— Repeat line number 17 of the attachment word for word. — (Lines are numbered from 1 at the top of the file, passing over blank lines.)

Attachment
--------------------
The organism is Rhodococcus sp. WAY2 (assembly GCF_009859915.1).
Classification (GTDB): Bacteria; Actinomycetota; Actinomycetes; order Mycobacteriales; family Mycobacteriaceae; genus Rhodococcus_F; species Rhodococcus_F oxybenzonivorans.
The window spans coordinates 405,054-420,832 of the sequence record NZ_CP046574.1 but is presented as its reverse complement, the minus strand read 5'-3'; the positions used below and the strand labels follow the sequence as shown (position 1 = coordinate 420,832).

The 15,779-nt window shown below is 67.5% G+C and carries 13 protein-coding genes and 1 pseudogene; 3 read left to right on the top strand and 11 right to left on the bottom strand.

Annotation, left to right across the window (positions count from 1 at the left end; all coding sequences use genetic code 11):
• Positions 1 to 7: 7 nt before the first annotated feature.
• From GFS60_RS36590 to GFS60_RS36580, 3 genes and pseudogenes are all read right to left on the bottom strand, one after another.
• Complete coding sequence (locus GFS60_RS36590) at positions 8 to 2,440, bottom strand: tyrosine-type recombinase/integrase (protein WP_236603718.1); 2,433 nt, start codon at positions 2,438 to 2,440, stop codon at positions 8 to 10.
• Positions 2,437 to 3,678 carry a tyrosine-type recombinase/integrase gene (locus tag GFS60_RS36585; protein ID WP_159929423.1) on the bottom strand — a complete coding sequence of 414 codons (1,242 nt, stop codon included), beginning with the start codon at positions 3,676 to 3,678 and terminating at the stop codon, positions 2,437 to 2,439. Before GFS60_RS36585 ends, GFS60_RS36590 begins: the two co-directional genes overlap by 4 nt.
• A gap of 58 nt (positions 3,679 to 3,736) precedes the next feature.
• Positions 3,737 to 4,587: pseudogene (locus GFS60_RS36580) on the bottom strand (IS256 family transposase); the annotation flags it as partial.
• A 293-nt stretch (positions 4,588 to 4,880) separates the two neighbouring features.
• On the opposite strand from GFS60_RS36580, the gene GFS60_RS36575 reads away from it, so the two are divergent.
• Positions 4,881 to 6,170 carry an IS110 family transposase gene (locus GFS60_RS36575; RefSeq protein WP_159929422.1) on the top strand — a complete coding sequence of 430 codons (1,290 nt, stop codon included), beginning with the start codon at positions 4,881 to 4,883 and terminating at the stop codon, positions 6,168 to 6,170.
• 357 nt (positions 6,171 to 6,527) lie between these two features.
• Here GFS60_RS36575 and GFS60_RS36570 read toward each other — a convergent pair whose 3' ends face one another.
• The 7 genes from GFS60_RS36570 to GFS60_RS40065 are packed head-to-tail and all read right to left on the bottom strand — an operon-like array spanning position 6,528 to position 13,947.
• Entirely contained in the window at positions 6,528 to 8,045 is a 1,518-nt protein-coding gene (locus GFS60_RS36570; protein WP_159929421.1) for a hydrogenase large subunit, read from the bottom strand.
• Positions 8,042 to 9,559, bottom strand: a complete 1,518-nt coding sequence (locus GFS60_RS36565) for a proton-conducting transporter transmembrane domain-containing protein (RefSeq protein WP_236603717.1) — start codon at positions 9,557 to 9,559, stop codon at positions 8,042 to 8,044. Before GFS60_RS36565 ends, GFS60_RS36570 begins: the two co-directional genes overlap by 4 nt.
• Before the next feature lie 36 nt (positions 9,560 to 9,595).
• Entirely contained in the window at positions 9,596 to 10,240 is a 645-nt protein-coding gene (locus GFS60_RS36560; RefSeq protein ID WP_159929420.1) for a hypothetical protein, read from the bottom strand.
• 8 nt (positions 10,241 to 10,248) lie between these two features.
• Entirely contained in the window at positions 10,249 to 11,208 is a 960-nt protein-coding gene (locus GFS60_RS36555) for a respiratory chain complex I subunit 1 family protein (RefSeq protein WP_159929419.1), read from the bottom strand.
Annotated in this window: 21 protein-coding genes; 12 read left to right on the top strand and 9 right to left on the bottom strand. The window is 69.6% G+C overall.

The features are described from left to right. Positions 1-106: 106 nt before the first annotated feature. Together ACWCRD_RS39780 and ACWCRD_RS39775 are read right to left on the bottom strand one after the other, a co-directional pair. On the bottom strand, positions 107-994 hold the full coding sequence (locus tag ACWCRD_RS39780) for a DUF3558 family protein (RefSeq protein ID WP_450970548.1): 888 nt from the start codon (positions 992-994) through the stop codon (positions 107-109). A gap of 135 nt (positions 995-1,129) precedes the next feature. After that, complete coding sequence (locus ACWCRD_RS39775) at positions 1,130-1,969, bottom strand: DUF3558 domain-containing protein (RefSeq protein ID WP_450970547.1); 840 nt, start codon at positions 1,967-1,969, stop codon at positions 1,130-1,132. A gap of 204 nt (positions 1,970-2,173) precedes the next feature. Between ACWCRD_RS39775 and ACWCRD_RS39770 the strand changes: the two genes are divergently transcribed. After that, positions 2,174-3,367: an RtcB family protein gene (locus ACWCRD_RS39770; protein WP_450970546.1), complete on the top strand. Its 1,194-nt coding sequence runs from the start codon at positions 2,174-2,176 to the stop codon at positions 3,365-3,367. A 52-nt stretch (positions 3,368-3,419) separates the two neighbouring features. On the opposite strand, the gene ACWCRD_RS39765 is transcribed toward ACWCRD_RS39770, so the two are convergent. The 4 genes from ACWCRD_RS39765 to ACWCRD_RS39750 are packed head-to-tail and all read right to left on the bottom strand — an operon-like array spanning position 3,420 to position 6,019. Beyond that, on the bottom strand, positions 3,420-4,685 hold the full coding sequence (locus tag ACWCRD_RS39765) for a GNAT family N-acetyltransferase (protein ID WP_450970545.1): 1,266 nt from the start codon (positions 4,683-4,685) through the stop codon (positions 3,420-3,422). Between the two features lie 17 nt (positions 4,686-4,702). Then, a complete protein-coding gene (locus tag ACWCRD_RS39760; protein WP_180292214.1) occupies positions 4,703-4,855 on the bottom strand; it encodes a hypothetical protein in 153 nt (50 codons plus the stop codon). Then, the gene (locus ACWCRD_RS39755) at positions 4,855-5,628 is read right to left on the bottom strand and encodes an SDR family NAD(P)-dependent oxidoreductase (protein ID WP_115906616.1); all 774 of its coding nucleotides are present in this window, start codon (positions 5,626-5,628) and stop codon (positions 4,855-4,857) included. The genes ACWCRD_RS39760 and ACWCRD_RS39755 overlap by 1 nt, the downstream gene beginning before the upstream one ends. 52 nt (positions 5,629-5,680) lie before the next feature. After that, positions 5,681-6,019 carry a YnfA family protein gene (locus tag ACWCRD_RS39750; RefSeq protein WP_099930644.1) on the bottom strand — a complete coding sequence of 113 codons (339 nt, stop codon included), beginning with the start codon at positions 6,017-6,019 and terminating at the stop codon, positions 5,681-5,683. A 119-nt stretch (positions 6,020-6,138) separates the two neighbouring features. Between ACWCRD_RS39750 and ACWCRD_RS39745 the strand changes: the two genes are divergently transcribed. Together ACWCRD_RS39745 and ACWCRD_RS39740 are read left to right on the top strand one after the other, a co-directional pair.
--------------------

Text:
• The 7 genes from GFS60_RS36570 to GFS60_RS40065 are packed head-to-tail and all read right to left on the bottom strand — an operon-like array spanning position 6,528 to position 13,947.